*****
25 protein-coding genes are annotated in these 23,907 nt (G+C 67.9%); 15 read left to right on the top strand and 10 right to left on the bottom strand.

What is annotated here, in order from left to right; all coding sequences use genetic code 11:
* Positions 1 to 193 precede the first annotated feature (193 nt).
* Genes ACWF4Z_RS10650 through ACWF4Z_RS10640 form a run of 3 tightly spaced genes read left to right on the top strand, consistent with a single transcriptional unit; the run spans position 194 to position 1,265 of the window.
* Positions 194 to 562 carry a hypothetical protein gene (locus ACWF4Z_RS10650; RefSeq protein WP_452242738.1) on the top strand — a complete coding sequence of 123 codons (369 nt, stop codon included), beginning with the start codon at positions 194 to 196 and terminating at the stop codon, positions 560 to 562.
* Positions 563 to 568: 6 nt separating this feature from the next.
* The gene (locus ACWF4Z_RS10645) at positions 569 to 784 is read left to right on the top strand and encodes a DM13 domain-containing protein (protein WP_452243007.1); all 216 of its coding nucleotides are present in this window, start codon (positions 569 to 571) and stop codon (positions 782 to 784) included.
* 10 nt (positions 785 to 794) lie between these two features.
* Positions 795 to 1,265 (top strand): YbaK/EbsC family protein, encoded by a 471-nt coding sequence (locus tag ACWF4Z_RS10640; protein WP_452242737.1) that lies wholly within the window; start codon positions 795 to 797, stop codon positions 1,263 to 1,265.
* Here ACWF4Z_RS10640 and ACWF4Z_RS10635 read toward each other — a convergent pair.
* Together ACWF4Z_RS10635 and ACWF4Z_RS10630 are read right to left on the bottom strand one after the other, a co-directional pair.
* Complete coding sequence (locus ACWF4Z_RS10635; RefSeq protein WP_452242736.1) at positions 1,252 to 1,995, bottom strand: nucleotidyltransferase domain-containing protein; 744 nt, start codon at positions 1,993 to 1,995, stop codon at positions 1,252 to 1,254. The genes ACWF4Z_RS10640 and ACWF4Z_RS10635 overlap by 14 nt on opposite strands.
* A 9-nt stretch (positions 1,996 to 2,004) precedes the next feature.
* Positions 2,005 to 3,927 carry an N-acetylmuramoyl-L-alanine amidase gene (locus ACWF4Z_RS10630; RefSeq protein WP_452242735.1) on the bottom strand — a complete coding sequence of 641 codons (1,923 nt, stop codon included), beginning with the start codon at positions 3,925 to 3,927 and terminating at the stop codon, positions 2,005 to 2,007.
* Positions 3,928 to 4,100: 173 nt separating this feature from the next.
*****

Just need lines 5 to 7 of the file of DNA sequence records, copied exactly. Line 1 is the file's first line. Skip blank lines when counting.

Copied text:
* Positions 194 to 562 carry a hypothetical protein gene (locus ACWF4Z_RS10650; RefSeq protein WP_452242738.1) on the top strand — a complete coding sequence of 123 codons (369 nt, stop codon included), beginning with the start codon at positions 194 to 196 and terminating at the stop codon, positions 560 to 562.
* Positions 563 to 568: 6 nt separating this feature from the next.
* The gene (locus ACWF4Z_RS10645) at positions 569 to 784 is read left to right on the top strand and encodes a DM13 domain-containing protein (protein WP_452243007.1); all 216 of its coding nucleotides are present in this window, start codon (positions 569 to 571) and stop codon (positions 782 to 784) included.